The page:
What's the Outcome?

Bauer Researchers Study Outcomes of Online Learning

The popularity of online learning has soared since the 2020 COVID-19 pandemic upended traditional education modes.

The C. T. Bauer College of Business, known for its large share of busy, working students, has added numerous virtual classes to meet the needs of students. Many say they appreciate the convenience of not having to fight traffic, or pay for parking, while earning university credits.

One example of the popularity of virtual classes is Bauer’s introductory financial accounting classes, which are now almost evenly split between face-to-face classes and a virtual option.

While faculty understand that virtual classes are here to stay, they also voice concern about learning outcomes in the new format.

Associate Professor Janet Meade and Instructional Associate Professor Kiran Parthasarathy, each of the Bauer College Department of Accountancy & Taxation, seized the opportunity to contribute to the sparse research on learning behavior and outcomes in online classes. Their investigation, which compares engagement metrics and exam scores in face-to-face and virtual accounting classes, was published this year in Issues in Accounting Education, a leading academic journal.

Associate Professors Janet Meade (left) and Kiran Parthasarathy (right)

Associate Professors Janet Meade (left) and Kiran Parthasarathy (right)

Their research paper, “'Does Student Engagement Impact Learning Differently in Face-to-Face and Virtual Accounting Classes?” reveals that students are less engaged in virtual classes than in traditional classes, and that their engagement declines rapidly over the course of a semester as the material gets more challenging. More important, the difference in engagement between virtual and face-to-face learners contributes to lower learning outcomes for many students. Another interesting finding in their study is that engagement via poll participation does not determine student success, accuracy of responses matters.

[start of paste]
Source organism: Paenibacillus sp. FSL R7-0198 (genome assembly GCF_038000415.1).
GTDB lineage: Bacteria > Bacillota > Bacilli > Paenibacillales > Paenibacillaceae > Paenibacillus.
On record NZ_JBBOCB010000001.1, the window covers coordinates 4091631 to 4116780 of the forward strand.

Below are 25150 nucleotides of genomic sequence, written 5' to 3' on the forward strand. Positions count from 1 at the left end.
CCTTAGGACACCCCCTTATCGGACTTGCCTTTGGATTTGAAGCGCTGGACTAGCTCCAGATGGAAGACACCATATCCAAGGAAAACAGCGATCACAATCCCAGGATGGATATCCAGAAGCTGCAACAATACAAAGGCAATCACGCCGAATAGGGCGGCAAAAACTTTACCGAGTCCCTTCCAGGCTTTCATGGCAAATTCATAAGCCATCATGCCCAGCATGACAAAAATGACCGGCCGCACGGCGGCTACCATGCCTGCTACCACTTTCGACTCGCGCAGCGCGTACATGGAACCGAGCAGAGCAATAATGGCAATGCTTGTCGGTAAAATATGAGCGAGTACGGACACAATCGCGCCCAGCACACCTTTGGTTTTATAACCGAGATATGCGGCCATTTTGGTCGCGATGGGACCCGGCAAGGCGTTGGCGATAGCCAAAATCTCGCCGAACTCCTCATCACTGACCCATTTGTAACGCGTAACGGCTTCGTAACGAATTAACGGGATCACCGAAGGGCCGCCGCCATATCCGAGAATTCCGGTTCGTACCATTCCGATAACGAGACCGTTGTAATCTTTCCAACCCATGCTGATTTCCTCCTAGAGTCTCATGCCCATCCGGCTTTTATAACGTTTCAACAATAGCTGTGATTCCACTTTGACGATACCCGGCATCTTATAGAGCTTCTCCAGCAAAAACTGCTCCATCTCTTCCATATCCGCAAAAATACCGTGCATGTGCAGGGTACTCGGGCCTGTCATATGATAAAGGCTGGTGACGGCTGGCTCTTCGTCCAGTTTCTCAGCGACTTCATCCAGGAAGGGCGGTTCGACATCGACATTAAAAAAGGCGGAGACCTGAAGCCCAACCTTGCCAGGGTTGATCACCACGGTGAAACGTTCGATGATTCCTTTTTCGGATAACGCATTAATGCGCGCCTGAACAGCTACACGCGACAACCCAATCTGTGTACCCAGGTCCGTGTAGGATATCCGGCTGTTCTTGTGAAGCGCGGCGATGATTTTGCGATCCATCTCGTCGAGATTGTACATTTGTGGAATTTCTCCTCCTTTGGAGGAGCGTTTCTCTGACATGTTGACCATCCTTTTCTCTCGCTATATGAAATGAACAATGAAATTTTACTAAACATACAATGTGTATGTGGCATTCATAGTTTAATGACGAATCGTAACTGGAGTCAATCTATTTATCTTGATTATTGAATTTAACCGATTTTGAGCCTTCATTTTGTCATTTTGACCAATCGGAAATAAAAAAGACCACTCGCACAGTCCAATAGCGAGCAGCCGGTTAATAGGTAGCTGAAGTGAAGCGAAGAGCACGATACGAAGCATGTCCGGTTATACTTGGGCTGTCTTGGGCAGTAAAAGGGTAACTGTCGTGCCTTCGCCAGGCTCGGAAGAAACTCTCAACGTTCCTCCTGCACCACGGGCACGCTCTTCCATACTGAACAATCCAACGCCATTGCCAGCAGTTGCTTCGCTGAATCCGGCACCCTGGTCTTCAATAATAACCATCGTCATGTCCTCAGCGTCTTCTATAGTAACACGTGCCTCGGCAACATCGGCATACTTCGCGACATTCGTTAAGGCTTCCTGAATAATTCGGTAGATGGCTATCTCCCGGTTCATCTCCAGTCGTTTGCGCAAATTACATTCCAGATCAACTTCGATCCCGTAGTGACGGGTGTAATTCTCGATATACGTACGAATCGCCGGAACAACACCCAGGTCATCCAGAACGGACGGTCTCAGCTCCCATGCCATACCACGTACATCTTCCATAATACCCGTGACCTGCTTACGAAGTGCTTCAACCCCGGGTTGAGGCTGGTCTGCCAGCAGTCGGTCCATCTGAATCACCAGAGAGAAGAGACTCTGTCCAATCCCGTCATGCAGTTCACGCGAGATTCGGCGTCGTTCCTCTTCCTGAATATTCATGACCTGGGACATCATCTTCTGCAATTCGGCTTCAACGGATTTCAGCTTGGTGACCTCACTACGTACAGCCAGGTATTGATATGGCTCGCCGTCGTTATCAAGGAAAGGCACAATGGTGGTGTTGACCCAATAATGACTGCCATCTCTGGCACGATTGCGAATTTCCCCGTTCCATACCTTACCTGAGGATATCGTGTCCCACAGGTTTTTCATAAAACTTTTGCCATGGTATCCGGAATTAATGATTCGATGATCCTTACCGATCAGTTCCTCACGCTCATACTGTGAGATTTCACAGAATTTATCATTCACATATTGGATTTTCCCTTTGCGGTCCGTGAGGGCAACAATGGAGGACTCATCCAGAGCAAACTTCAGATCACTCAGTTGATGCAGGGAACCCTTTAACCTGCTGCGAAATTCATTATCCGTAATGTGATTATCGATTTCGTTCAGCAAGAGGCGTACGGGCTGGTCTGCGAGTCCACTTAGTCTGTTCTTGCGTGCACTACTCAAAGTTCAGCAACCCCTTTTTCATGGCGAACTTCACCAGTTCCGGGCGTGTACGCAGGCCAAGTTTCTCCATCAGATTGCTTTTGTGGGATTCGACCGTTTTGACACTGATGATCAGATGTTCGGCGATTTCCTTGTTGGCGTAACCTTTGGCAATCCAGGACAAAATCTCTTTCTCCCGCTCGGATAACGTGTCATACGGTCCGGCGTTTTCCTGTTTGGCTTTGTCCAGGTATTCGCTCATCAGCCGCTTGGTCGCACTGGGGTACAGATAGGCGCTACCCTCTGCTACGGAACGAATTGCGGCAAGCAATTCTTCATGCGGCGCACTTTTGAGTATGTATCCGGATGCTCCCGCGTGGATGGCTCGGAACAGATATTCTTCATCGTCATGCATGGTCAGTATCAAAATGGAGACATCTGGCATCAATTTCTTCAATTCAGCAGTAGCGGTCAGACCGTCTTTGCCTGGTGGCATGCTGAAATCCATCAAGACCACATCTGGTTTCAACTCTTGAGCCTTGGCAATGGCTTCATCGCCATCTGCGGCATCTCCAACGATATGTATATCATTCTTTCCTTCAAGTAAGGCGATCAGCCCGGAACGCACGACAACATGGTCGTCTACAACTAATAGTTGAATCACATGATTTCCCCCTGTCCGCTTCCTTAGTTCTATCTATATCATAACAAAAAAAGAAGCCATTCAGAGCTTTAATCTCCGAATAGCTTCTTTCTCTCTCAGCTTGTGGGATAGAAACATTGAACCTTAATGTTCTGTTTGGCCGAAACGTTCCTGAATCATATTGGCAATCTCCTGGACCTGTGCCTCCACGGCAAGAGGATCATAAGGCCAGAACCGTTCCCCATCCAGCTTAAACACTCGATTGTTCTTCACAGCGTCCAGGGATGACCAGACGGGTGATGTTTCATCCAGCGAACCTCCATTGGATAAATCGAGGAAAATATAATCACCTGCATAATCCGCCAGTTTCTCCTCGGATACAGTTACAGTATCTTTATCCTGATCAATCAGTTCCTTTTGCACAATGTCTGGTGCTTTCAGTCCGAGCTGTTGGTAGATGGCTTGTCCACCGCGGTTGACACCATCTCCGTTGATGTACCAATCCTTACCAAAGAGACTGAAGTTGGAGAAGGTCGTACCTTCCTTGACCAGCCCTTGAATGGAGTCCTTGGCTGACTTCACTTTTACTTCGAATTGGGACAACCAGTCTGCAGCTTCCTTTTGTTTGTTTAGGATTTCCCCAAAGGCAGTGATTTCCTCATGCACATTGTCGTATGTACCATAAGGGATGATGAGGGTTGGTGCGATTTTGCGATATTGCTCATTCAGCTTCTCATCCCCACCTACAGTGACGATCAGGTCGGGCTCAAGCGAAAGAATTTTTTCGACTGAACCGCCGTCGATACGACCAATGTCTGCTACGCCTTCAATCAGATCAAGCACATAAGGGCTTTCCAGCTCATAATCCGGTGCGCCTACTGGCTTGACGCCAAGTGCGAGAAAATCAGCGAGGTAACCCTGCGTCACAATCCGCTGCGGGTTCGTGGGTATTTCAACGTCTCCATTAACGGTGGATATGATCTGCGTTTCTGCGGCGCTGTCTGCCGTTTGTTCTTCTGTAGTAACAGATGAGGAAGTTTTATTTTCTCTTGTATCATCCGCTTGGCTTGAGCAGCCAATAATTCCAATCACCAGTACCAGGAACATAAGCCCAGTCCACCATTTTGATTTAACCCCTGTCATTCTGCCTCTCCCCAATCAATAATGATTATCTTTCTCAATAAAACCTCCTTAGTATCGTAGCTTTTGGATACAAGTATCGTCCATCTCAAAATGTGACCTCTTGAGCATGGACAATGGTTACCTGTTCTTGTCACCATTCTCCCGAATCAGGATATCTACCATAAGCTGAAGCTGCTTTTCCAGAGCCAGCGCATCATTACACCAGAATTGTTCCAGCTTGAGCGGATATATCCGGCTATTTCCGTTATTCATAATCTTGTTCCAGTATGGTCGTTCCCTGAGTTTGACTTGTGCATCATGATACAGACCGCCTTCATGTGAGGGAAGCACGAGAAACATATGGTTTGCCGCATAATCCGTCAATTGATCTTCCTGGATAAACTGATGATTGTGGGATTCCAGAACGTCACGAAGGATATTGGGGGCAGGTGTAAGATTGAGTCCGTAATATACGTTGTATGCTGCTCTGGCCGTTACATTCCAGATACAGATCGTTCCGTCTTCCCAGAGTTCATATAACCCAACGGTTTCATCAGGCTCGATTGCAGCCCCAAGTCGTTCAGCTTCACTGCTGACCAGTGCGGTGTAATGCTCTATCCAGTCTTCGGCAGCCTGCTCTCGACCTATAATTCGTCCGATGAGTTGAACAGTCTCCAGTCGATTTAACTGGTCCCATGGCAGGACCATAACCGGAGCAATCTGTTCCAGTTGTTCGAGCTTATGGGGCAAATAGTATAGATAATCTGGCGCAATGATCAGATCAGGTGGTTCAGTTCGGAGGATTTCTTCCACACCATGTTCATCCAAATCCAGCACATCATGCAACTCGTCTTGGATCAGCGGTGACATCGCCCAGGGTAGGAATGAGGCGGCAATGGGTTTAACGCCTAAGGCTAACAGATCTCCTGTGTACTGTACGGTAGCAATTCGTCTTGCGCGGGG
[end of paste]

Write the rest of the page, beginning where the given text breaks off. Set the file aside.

The results have changed the way they teach, each said.

“Students have to work harder in an online class because more of the learning (in a virtual class) is on their shoulders,” Meade said.

Parthasarathy, Faculty Director of Principles Accounting Courses at Bauer College, shares that some students have asked her to call on them by name to combat the experience of feeling anonymous. She is also initiating more peer-to-peer learning opportunities and including assignments for students based on open AI, while cautioning students about the information it generates.

In addition to interventions such as polling and gamification, instructors can use storytelling or visual aids to make sure they’re reaching students, Meade said. They also need to make sure students know about ways to catch up, review, or understand an unfamiliar accent. For example, class transcripts and video recordings of virtual sessions are often available, but few students take advantage of them.